This book is a comprehensive study of the ascendancy novel from Maria Edgeworth’s Castle Rackrent (I800) through contemporary reinventions of the form. Kreilkamp argues that Irish fiction needs to be rescued from the critical assumptions underlying attacks on the historical mythologies of Yeats and the Literary Revival.
Exploring the uniquely Irish dimensions of colonial and post-colonial societies, Kreilkamp charts the self-critical formulations of a gentry culture facing its extinction—more often and more successfully with comic irony than nostalgia.
Kreilkamp positions the Big House novels within current debates in postcolonial criticism and theory. She argues that these fictional representations of a beleaguered society provide a complex, nuanced gaze into a hybrid colonial group that distanced itself from the self-aggrandizements of the revivalists. As she examines the gothic, revisionist, and postmodern permutations of an enduring national form, she illustrates the ways ascendancy women transformed conventions of an English domestic genre into political fiction.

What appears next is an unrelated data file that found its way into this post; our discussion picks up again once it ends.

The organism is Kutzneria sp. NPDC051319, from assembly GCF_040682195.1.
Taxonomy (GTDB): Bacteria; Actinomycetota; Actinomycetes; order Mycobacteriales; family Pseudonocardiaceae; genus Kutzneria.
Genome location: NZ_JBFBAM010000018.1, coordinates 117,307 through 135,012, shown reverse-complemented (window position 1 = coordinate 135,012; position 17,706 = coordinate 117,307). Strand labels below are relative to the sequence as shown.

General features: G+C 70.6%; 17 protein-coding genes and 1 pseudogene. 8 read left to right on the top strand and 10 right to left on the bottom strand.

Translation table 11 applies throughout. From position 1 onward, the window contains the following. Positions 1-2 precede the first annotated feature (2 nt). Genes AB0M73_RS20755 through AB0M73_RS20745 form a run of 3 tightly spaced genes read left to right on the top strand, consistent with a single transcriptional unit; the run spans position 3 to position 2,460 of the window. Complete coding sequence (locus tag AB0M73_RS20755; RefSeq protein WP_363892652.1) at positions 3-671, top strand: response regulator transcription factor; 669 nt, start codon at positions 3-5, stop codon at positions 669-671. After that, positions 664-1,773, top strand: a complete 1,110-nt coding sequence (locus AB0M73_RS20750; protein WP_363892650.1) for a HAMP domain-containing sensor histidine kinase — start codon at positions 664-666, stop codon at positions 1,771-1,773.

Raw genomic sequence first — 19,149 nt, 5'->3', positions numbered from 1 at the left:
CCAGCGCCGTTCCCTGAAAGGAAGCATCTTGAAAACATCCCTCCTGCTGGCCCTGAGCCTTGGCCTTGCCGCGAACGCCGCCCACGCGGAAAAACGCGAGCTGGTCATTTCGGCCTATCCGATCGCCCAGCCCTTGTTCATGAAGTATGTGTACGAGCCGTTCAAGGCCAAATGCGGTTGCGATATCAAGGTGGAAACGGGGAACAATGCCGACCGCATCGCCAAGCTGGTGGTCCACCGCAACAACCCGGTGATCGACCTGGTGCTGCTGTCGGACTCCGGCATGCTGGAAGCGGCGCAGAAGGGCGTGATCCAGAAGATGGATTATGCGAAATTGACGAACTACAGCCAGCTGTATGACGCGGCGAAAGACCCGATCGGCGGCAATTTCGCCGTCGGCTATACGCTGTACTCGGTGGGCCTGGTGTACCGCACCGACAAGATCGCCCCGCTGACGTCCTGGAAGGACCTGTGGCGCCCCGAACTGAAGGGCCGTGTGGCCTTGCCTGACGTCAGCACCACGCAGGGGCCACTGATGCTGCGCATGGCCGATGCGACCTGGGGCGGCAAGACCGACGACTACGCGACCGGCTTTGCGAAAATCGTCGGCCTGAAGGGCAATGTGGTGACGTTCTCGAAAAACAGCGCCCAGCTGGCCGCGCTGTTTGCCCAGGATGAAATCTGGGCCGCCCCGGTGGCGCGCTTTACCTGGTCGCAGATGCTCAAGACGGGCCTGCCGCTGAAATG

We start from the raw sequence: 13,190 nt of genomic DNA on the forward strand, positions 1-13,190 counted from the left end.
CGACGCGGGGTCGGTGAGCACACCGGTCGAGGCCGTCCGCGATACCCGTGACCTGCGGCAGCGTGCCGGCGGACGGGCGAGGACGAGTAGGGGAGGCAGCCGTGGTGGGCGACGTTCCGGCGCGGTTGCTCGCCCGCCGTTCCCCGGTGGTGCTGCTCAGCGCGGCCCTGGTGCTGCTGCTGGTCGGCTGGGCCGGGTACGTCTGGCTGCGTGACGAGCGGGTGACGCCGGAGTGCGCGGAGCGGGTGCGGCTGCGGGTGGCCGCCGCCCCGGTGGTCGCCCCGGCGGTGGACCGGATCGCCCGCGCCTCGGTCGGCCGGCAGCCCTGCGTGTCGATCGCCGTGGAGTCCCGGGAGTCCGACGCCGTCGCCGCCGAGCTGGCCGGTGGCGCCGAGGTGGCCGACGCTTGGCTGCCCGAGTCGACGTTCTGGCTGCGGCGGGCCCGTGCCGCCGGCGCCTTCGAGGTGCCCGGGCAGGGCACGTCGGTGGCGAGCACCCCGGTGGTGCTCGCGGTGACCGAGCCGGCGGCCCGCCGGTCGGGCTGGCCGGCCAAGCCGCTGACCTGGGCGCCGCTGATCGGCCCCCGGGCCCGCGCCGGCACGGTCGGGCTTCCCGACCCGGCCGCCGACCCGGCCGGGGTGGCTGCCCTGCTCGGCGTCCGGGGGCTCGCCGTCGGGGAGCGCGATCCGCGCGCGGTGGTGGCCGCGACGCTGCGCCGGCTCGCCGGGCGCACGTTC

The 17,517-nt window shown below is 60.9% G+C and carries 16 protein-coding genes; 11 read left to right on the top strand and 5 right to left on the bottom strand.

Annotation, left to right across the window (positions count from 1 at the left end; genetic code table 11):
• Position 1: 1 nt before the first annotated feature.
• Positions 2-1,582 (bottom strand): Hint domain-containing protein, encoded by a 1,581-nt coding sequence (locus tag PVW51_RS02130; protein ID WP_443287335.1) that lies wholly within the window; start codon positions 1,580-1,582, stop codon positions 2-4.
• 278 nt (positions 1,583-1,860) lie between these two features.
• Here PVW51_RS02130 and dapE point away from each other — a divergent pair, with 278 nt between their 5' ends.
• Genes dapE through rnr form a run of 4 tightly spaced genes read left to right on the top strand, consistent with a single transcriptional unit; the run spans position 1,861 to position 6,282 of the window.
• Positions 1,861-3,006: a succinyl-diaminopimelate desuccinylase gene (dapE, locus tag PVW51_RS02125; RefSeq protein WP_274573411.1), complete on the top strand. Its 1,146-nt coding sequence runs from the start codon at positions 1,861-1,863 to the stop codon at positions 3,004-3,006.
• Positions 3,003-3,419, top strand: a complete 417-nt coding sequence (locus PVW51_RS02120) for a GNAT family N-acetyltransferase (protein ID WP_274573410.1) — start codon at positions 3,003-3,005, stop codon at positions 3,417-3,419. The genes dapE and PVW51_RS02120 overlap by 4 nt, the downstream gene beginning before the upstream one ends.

Her attention to Edgeworth’s Irish works, the fiction of the neglected Victorian novelist Charles Lever, and the gothic forms of the Big House by Sheridan Le Fanu and Charles Maturin provide a historical context for later reformulations of the genre by Somerville and Ross, Elizabeth Bowen, Molly Keane, William Trevor, Jennifer Johnston, Aidan Higgins, and John Banville.
Vera Kreilkamp is the Josephine Abercrombie Professor of Writing at Pine Manor College. She is the coeditor of Eire-Ireland: An Interdisciplinary Journal of Irish Studies. She is presently a visiting scholar at Boston College.
Series: Irish Studies
6 x 9, 304 pages